Independent View: Website blocking should not be on the cards

Lib Dems are wisely taking a detailed look at whether website blocking would lead to excessive legal claims and censorship of legitimate material, or if it could be employed to reduce copyright infringement.

Ofcom, too, has been asked to look at whether the policy is “practical”. We at Open Rights Group met them to say: no it isn’t. And the collateral damage to people’s rights is likely to be very high.

As it stands, copyright holders can already go to Court to ask for websites to be blocked, as the result of previous lobbying. But they don’t use this legal power, and want a new one: we can only suppose they want something easier and more likely to deliver the result they want.

We hear that music and film industry lobbyists are looking for a ‘quick fix’ to compensate them if the measures they proposed in the Digital Economy Act run into the ground. If the current Judicial Review causes further delays to the letter writing and possible disconnection proposals, then several years of intense industry lobbying will have failed to deliver what the BPI and MPA have demanded.

Talks at ministerial level are moving ahead. Ed Vaizey has held round tables between service providers and copyright lobbyists. We believe these started by looking at ways to develop online digital content industries, but swiftly focused on copyright infringement, and website blocking.

This is a policy area in danger of being defined by a tactic. Discussion of a strategic objective – developing digital music and film sales – degenerates swiftly into consideration of an industry demand for website blocking. Copyright lobbyists push for a quid pro quo for a possible failure to deliver the Digital Economy Act. Ministers agree ‘something must be done’, and government policy is born.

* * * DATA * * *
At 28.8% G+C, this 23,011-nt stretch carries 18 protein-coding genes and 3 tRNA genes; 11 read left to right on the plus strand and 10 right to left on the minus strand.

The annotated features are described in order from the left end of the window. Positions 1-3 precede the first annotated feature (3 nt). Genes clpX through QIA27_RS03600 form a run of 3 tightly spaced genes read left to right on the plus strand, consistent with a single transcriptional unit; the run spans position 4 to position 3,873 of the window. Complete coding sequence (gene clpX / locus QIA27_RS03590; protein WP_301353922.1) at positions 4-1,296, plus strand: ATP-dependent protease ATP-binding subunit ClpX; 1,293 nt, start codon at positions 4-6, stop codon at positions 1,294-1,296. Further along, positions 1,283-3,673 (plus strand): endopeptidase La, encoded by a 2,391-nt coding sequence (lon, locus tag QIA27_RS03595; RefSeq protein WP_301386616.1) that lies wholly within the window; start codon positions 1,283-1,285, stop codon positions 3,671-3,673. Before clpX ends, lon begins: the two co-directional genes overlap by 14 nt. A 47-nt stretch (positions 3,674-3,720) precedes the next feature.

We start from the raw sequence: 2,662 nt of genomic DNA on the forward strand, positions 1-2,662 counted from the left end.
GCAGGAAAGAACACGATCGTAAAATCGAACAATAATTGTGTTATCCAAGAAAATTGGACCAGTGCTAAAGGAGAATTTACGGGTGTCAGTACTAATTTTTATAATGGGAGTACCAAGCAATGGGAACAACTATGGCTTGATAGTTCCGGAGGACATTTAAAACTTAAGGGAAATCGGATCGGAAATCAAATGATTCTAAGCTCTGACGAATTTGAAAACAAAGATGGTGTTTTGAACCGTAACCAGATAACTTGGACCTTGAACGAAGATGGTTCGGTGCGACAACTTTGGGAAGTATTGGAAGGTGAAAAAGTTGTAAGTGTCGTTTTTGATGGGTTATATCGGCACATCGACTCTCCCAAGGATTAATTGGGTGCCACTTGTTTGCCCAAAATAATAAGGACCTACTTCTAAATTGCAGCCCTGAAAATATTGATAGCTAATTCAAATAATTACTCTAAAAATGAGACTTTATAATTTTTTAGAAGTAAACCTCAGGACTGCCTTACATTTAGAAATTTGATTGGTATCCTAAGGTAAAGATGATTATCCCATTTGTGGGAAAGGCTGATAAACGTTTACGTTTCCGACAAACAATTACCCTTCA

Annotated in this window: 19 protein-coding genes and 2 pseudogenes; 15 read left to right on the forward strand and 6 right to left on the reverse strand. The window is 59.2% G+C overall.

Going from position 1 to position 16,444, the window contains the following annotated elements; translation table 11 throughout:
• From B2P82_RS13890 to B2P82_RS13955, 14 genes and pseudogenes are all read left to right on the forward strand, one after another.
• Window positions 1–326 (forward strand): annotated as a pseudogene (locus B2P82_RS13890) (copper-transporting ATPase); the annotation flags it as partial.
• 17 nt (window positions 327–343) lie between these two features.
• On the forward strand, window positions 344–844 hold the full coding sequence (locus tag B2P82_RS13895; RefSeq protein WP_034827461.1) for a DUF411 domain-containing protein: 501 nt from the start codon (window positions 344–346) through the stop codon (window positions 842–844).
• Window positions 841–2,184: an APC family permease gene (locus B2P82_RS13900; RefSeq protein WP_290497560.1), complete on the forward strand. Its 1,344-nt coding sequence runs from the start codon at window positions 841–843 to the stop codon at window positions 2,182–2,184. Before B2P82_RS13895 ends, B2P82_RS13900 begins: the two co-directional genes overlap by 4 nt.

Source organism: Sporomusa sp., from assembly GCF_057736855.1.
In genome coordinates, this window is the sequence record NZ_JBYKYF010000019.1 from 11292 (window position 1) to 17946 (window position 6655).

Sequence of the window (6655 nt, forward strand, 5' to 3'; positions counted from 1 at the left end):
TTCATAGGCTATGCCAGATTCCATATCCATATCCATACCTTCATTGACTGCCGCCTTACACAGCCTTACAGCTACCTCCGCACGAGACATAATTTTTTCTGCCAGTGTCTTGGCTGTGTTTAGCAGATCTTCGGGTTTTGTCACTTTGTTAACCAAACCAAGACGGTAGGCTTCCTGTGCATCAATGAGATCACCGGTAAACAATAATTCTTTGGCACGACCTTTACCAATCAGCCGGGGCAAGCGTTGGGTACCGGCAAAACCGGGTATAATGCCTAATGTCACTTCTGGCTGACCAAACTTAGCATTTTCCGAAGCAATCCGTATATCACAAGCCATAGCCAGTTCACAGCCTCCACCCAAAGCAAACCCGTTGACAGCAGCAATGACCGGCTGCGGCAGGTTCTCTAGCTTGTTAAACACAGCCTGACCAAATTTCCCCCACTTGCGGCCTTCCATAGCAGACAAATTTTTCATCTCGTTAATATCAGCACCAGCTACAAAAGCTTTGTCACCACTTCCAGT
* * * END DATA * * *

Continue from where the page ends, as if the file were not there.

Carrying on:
Questions of appropriateness, impacts on human rights and evidence examining policy choices are nowhere in sight. ORG has been told human rights will be considered later.

What will work, in a digital market economy, is action by rights holders to sell their stuff. With so many clear examples of how to sell digital goods, from games, ebooks, music and film sites, government should be looking to see how to promote these successes, rather than being led by the nose by lobbyists towards ever greater powers to control markets and suppress, regardless of consequences.

That is why Open Rights Group has asked UK citizens to email their MPs now. We want to raise these concerns directly with backbenchers so that it is clear that policy is being made without consideration of what really will work.

Jim Killock is Executive Director of the Open Rights Group. You can find him on twitter here.

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This entry was posted in The Independent View.


  • Ross Stalker 28th Mar '11 - 3:28pm

    I think that often, attacks on people’s digital rights are allowed to pass not because there is wide agreement with them, or even because those pushing them forwards are inherently authoritarian, but because of a simple lack of understanding of why digital rights are human rights and of the consequences of restricting them.

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